(NEW YORK) — U.S. Special Presidential Envoy for Hostage Affairs Roger Carstens, the official who brought Brittney Griner back to the U.S., told ABC News’ Good Morning America on Monday that he spoke to Paul Whelan just hours after landing in Texas with Griner.
“I landed at 4:30 in the morning, and at 9:30, Paul called from the penal colony in Russia. I explained to him, I said, ‘Paul, it was one or nothing, we were not going to be able to get you out. We’re going to keep working on it, but I understand you’re a little frustrated with that,” Carstens told GMA co-anchor Robin Roberts.
“The president’s focused. The secretary’s focused. We’re meeting today, Monday morning, to go through the next steps of the strategy, but Paul, we haven’t forgotten you, we’re coming to get you,” Carstens added.
Whelan, a former Marine, has spent four years in detention since he was seized in 2018 by Russia’s domestic intelligence agency, the Federal Security Service, while visiting Moscow for a friend’s wedding. He was sentenced to 16 years in prison on espionage charges but the U.S. and his family say that they were fabricated in order to take him as a political bargaining chip.
Carstens said the work to bring Whelan home hasn’t stopped and “was ongoing while we were on the plane coming home with Brittney.”
Griner, a WNBA star who had pleaded guilty to drug charges after carrying a vape with hashish oil into Russia — which she maintained was an inadvertent mistake — was released last Thursday as part of a prisoner exchange between Moscow and Washington. In return for Griner’s freedom from a penal colony, the U.S. released Viktor Bout, a notorious former arms dealer serving a 25-year sentence in Illinois following a conspiracy conviction — prompting criticism from some.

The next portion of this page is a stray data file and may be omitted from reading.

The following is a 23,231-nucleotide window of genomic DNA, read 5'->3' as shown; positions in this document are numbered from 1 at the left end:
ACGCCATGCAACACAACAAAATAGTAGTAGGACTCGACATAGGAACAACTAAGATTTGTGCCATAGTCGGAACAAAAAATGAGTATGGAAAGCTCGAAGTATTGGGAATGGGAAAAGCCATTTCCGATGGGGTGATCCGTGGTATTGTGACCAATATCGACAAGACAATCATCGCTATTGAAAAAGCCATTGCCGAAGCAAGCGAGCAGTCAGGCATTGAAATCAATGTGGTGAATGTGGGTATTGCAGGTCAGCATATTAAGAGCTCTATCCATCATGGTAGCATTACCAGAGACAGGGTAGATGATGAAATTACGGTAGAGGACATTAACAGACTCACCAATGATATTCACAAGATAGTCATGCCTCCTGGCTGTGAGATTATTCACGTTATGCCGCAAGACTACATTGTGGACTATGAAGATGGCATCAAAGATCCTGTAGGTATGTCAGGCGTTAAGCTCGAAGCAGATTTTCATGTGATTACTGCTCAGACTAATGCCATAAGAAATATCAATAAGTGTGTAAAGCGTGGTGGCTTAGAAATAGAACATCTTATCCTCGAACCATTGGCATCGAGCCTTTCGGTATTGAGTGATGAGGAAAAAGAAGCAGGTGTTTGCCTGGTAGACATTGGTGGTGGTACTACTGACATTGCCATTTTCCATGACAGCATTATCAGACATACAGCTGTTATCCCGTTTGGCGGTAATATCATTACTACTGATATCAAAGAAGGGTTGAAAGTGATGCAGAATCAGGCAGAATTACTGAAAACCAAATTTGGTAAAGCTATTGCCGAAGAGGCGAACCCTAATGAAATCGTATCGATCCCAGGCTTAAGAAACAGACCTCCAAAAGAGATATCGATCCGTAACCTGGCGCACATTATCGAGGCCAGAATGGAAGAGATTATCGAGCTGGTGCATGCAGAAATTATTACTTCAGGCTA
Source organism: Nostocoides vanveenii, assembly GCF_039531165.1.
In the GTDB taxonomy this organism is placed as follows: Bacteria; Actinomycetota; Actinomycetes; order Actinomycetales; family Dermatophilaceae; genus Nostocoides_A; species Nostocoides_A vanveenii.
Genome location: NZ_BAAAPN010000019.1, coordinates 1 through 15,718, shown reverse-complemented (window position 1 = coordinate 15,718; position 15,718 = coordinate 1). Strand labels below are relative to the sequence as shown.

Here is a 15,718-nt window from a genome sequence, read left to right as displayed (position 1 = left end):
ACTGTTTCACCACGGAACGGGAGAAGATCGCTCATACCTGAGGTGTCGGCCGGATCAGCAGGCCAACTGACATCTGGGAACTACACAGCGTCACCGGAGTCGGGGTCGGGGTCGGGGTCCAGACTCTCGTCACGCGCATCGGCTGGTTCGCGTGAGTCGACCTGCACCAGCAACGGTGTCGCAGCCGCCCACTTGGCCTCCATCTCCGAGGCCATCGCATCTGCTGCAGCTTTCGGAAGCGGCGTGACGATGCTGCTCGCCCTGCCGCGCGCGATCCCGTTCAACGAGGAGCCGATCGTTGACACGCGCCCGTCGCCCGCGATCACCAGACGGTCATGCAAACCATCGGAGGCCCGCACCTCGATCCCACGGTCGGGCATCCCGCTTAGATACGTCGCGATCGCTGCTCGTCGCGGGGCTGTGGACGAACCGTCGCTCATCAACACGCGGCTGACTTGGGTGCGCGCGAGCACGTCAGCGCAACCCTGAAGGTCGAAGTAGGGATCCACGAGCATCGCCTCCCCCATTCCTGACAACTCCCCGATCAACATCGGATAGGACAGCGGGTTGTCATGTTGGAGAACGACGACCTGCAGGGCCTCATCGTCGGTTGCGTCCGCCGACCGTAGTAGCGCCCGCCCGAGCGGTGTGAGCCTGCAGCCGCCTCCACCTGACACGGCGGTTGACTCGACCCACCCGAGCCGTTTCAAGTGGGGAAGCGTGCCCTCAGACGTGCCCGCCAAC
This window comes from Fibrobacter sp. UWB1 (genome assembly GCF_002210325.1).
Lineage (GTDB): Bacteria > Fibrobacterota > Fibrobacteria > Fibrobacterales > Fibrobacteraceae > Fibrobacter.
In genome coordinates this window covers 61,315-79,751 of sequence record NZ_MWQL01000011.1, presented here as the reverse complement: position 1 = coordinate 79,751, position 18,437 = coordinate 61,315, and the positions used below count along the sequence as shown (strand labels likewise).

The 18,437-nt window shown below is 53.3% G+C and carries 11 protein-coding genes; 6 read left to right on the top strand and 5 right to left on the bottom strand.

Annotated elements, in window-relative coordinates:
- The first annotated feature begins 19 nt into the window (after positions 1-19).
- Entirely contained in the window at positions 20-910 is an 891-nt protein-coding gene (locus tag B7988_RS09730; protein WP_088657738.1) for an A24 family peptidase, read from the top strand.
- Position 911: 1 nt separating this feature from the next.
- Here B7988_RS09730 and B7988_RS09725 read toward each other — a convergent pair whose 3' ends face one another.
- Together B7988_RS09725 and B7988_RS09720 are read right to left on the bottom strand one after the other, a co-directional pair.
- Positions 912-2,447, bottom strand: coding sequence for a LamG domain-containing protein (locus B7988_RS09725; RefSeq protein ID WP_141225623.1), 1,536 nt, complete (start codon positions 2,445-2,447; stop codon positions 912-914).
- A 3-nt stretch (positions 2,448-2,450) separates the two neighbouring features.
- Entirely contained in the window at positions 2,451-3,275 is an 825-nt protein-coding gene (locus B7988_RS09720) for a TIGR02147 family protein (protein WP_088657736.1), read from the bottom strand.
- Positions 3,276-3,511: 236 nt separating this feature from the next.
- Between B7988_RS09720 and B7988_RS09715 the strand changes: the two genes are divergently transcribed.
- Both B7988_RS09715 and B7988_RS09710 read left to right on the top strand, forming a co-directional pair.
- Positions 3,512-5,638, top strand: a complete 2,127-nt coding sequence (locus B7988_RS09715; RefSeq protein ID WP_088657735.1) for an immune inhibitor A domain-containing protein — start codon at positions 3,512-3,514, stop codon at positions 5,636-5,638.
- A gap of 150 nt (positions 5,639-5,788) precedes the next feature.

Carstens, who was appointed to his position by former President Donald Trump in 2020, countered on Monday to say U.S. national security experts did an assessment and determined that Bout being released was no longer a threat to U.S. security. He called decisions in a case like this “tough,” but said “it’s our moral obligation to get an American.”
“I kind of flip it around, to me what’s unacceptable is not Viktor bout. What’s unacceptable is an American wrongfully detained and held in a foreign jail cell. We have a moral obligation. Having a blue passport means something,” he said. “While it’s tough to make some of the decisions that we’ve made, we start from the premise and from the belief that it’s our moral obligation to get an American.”
Carstens also offered more details about the flight home with a talkative Griner following her release from a Russian penal colony last week. When he tried to show her to her seat on the plane, “she was having none of it,” he said.
“She said, ‘Look, I’ve been listening to Russian for ten months. I want to speak English, I want to chat with people,'” Carstens said. “And then as I tried to point her to her seat, she just walked past me and went right to the crew and started introducing herself to the crew members. And also, I watched her and she connected with everyone, looked in their eyes, shook hands, got to know their names, and only when that was all done she went back.”
“I was really impressed at how she values the other people, to include the people that were trying to bring her home,” he added.
Carstens said Griner spent about 12 hours of the 18-hour flight talking with others on the plane and slept for the other six.
“We talked about a lot of things, anything from her time held in the Russian penal colony, going through the trial process, obviously her love for Cherelle, her teammates, everything that she missed, the things that she misses about the United States and America,” he said. “But I think I left with the impression that this is an intelligent, impressive woman who’s very self-aware, very kind, very humble, and above all, authentic, and you get B.G. when you’re talking to B.G.”
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